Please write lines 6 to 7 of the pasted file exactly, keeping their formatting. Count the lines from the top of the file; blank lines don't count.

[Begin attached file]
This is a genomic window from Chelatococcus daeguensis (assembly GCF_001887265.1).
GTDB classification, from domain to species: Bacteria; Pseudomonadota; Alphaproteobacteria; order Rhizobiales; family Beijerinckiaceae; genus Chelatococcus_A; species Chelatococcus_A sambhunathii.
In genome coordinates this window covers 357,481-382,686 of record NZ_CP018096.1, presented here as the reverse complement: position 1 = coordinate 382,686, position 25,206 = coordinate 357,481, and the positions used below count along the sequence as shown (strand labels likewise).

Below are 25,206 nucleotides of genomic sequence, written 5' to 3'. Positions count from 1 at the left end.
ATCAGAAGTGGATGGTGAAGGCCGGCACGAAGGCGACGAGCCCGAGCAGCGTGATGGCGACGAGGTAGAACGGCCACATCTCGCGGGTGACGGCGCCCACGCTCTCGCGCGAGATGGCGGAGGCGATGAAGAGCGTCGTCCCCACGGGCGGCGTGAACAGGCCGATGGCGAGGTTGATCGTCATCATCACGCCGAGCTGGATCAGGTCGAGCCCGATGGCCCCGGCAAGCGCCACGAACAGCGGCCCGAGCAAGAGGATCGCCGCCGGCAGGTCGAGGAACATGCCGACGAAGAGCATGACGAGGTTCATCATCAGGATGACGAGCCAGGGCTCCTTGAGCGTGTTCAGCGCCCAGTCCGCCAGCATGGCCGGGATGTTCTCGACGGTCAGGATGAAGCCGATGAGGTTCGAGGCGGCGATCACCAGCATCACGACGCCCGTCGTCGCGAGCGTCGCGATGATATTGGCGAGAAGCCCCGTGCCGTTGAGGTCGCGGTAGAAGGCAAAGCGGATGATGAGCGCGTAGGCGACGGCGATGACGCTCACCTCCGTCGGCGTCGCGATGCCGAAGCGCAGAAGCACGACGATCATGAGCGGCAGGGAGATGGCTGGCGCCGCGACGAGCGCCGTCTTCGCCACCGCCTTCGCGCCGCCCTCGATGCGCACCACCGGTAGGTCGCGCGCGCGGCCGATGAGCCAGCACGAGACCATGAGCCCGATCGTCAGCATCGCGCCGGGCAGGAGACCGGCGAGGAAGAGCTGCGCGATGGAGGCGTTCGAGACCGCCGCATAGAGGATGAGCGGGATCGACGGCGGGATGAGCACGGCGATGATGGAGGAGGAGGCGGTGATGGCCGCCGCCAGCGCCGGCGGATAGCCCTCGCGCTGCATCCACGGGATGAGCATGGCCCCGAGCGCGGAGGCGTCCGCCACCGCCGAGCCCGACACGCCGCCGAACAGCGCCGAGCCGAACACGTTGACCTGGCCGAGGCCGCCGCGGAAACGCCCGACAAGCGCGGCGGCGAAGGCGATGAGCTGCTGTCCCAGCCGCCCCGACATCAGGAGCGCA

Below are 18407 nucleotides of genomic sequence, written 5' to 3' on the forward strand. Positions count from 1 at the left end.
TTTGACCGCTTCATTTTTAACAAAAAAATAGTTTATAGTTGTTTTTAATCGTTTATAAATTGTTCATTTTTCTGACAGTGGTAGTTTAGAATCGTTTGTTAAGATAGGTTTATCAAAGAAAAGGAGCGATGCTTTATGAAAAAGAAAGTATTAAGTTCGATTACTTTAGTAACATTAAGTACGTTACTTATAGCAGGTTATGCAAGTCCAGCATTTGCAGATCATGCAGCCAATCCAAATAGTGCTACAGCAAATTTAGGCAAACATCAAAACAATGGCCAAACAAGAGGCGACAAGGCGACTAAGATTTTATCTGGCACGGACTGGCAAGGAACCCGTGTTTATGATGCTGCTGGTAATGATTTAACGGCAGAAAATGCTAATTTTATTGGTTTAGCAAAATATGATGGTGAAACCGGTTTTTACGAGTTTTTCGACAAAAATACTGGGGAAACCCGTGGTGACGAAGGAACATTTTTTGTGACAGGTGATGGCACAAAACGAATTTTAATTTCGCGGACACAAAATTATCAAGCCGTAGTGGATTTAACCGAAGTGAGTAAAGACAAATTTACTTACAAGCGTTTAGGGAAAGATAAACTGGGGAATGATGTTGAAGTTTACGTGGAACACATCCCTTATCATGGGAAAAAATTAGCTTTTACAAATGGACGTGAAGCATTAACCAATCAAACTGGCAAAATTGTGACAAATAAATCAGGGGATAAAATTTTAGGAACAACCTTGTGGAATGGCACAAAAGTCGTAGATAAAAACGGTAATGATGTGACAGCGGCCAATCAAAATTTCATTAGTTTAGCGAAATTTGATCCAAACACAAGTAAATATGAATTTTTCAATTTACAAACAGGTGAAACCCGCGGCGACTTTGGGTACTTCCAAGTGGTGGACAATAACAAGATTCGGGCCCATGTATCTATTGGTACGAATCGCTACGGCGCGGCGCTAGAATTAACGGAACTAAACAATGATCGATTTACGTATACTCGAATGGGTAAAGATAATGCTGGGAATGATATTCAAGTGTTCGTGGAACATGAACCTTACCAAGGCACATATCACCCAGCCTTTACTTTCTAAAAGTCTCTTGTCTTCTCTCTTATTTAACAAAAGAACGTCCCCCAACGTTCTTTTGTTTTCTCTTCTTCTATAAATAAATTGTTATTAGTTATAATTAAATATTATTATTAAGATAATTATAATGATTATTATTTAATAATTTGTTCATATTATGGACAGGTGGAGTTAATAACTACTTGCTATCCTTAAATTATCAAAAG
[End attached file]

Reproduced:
Below are 18407 nucleotides of genomic sequence, written 5' to 3' on the forward strand. Positions count from 1 at the left end.
TTTGACCGCTTCATTTTTAACAAAAAAATAGTTTATAGTTGTTTTTAATCGTTTATAAATTGTTCATTTTTCTGACAGTGGTAGTTTAGAATCGTTTGTTAAGATAGGTTTATCAAAGAAAAGGAGCGATGCTTTATGAAAAAGAAAGTATTAAGTTCGATTACTTTAGTAACATTAAGTACGTTACTTATAGCAGGTTATGCAAGTCCAGCATTTGCAGATCATGCAGCCAATCCAAATAGTGCTACAGCAAATTTAGGCAAACATCAAAACAATGGCCAAACAAGAGGCGACAAGGCGACTAAGATTTTATCTGGCACGGACTGGCAAGGAACCCGTGTTTATGATGCTGCTGGTAATGATTTAACGGCAGAAAATGCTAATTTTATTGGTTTAGCAAAATATGATGGTGAAACCGGTTTTTACGAGTTTTTCGACAAAAATACTGGGGAAACCCGTGGTGACGAAGGAACATTTTTTGTGACAGGTGATGGCACAAAACGAATTTTAATTTCGCGGACACAAAATTATCAAGCCGTAGTGGATTTAACCGAAGTGAGTAAAGACAAATTTACTTACAAGCGTTTAGGGAAAGATAAACTGGGGAATGATGTTGAAGTTTACGTGGAACACATCCCTTATCATGGGAAAAAATTAGCTTTTACAAATGGACGTGAAGCATTAACCAATCAAACTGGCAAAATTGTGACAAATAAATCAGGGGATAAAATTTTAGGAACAACCTTGTGGAATGGCACAAAAGTCGTAGATAAAAACGGTAATGATGTGACAGCGGCCAATCAAAATTTCATTAGTTTAGCGAAATTTGATCCAAACACAAGTAAATATGAATTTTTCAATTTACAAACAGGTGAAACCCGCGGCGACTTTGGGTACTTCCAAGTGGTGGACAATAACAAGATTCGGGCCCATGTATCTATTGGTACGAATCGCTACGGCGCGGCGCTAGAATTAACGGAACTAAACAATGATCGATTTACGTATACTCGAATGGGTAAAGATAATGCTGGGAATGATATTCAAGTGTTCGTGGAACATGAACCTTACCAAGGCACATATCACCCAGCCTTTACTTTCTAAAAGTCTCTTGTCTTCTCTCTTATTTAACAAAAGAACGTCCCCCAACGTTCTTTTGTTTTCTCTTCTTCTATAAATAAATTGTTATTAGTTATAATTAAATATTATTATTAAGATAATTATAATGATTATTATTTAATAATTTGTTCATATTATGGACAGGTGGAGTTAATAACTACTTGCTATCCTTAAATTATCAAAAG